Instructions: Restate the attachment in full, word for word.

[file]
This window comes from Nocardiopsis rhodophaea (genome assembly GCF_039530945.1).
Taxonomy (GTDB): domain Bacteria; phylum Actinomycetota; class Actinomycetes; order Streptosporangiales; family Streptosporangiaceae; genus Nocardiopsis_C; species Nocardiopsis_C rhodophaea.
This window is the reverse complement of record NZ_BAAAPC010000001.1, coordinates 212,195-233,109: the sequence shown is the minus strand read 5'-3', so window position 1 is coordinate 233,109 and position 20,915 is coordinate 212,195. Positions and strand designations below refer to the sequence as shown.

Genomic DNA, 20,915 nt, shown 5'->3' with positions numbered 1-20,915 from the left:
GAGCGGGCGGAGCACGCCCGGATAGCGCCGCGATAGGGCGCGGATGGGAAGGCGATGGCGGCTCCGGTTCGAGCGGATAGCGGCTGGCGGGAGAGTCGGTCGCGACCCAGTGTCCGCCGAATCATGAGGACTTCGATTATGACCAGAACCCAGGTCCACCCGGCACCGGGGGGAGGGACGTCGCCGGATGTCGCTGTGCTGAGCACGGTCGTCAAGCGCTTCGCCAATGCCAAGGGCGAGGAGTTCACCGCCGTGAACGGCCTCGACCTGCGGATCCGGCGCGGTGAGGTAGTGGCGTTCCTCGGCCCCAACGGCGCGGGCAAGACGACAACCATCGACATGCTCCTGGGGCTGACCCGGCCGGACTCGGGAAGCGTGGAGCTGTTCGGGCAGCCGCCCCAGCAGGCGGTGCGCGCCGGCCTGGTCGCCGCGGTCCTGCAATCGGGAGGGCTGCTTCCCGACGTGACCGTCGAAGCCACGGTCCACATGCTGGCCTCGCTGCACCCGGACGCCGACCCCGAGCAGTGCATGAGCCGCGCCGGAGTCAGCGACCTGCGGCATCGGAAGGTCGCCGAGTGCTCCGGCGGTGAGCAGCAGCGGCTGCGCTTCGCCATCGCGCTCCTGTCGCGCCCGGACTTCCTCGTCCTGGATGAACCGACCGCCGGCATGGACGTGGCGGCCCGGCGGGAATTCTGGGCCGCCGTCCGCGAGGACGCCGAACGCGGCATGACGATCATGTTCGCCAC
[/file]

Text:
This window comes from Nocardiopsis rhodophaea (genome assembly GCF_039530945.1).
Taxonomy (GTDB): domain Bacteria; phylum Actinomycetota; class Actinomycetes; order Streptosporangiales; family Streptosporangiaceae; genus Nocardiopsis_C; species Nocardiopsis_C rhodophaea.
This window is the reverse complement of record NZ_BAAAPC010000001.1, coordinates 212,195-233,109: the sequence shown is the minus strand read 5'-3', so window position 1 is coordinate 233,109 and position 20,915 is coordinate 212,195. Positions and strand designations below refer to the sequence as shown.

Genomic DNA, 20,915 nt, shown 5'->3' with positions numbered 1-20,915 from the left:
GAGCGGGCGGAGCACGCCCGGATAGCGCCGCGATAGGGCGCGGATGGGAAGGCGATGGCGGCTCCGGTTCGAGCGGATAGCGGCTGGCGGGAGAGTCGGTCGCGACCCAGTGTCCGCCGAATCATGAGGACTTCGATTATGACCAGAACCCAGGTCCACCCGGCACCGGGGGGAGGGACGTCGCCGGATGTCGCTGTGCTGAGCACGGTCGTCAAGCGCTTCGCCAATGCCAAGGGCGAGGAGTTCACCGCCGTGAACGGCCTCGACCTGCGGATCCGGCGCGGTGAGGTAGTGGCGTTCCTCGGCCCCAACGGCGCGGGCAAGACGACAACCATCGACATGCTCCTGGGGCTGACCCGGCCGGACTCGGGAAGCGTGGAGCTGTTCGGGCAGCCGCCCCAGCAGGCGGTGCGCGCCGGCCTGGTCGCCGCGGTCCTGCAATCGGGAGGGCTGCTTCCCGACGTGACCGTCGAAGCCACGGTCCACATGCTGGCCTCGCTGCACCCGGACGCCGACCCCGAGCAGTGCATGAGCCGCGCCGGAGTCAGCGACCTGCGGCATCGGAAGGTCGCCGAGTGCTCCGGCGGTGAGCAGCAGCGGCTGCGCTTCGCCATCGCGCTCCTGTCGCGCCCGGACTTCCTCGTCCTGGATGAACCGACCGCCGGCATGGACGTGGCGGCCCGGCGGGAATTCTGGGCCGCCGTCCGCGAGGACGCCGAACGCGGCATGACGATCATGTTCGCCAC